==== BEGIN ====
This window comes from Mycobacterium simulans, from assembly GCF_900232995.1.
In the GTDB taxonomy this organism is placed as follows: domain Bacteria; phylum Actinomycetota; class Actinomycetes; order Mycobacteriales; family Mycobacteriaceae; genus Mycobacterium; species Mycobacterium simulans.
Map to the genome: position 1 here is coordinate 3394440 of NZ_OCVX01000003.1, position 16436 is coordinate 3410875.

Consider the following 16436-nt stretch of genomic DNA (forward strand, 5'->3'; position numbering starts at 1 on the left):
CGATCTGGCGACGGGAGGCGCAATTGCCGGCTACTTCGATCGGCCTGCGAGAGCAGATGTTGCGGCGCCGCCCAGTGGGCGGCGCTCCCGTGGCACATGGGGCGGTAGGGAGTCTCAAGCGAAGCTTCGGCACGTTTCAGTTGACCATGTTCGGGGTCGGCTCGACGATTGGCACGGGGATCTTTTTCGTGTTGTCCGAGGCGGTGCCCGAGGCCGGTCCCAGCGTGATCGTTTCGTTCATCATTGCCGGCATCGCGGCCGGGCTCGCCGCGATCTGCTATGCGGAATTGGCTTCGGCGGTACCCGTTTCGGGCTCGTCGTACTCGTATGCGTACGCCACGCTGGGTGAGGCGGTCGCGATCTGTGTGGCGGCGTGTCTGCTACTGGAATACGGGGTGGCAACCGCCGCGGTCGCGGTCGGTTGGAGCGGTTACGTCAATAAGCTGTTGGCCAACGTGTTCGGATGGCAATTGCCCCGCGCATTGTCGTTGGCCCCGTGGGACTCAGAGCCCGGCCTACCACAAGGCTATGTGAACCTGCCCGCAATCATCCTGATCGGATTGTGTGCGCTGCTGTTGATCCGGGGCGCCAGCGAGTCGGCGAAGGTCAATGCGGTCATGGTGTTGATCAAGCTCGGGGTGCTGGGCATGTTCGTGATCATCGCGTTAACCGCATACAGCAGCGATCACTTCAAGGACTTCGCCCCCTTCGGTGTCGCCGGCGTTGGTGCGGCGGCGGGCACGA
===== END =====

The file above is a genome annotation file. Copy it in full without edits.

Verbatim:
This window comes from Mycobacterium simulans, from assembly GCF_900232995.1.
In the GTDB taxonomy this organism is placed as follows: domain Bacteria; phylum Actinomycetota; class Actinomycetes; order Mycobacteriales; family Mycobacteriaceae; genus Mycobacterium; species Mycobacterium simulans.
Map to the genome: position 1 here is coordinate 3394440 of NZ_OCVX01000003.1, position 16436 is coordinate 3410875.

Consider the following 16436-nt stretch of genomic DNA (forward strand, 5'->3'; position numbering starts at 1 on the left):
CGATCTGGCGACGGGAGGCGCAATTGCCGGCTACTTCGATCGGCCTGCGAGAGCAGATGTTGCGGCGCCGCCCAGTGGGCGGCGCTCCCGTGGCACATGGGGCGGTAGGGAGTCTCAAGCGAAGCTTCGGCACGTTTCAGTTGACCATGTTCGGGGTCGGCTCGACGATTGGCACGGGGATCTTTTTCGTGTTGTCCGAGGCGGTGCCCGAGGCCGGTCCCAGCGTGATCGTTTCGTTCATCATTGCCGGCATCGCGGCCGGGCTCGCCGCGATCTGCTATGCGGAATTGGCTTCGGCGGTACCCGTTTCGGGCTCGTCGTACTCGTATGCGTACGCCACGCTGGGTGAGGCGGTCGCGATCTGTGTGGCGGCGTGTCTGCTACTGGAATACGGGGTGGCAACCGCCGCGGTCGCGGTCGGTTGGAGCGGTTACGTCAATAAGCTGTTGGCCAACGTGTTCGGATGGCAATTGCCCCGCGCATTGTCGTTGGCCCCGTGGGACTCAGAGCCCGGCCTACCACAAGGCTATGTGAACCTGCCCGCAATCATCCTGATCGGATTGTGTGCGCTGCTGTTGATCCGGGGCGCCAGCGAGTCGGCGAAGGTCAATGCGGTCATGGTGTTGATCAAGCTCGGGGTGCTGGGCATGTTCGTGATCATCGCGTTAACCGCATACAGCAGCGATCACTTCAAGGACTTCGCCCCCTTCGGTGTCGCCGGCGTTGGTGCGGCGGCGGGCACGA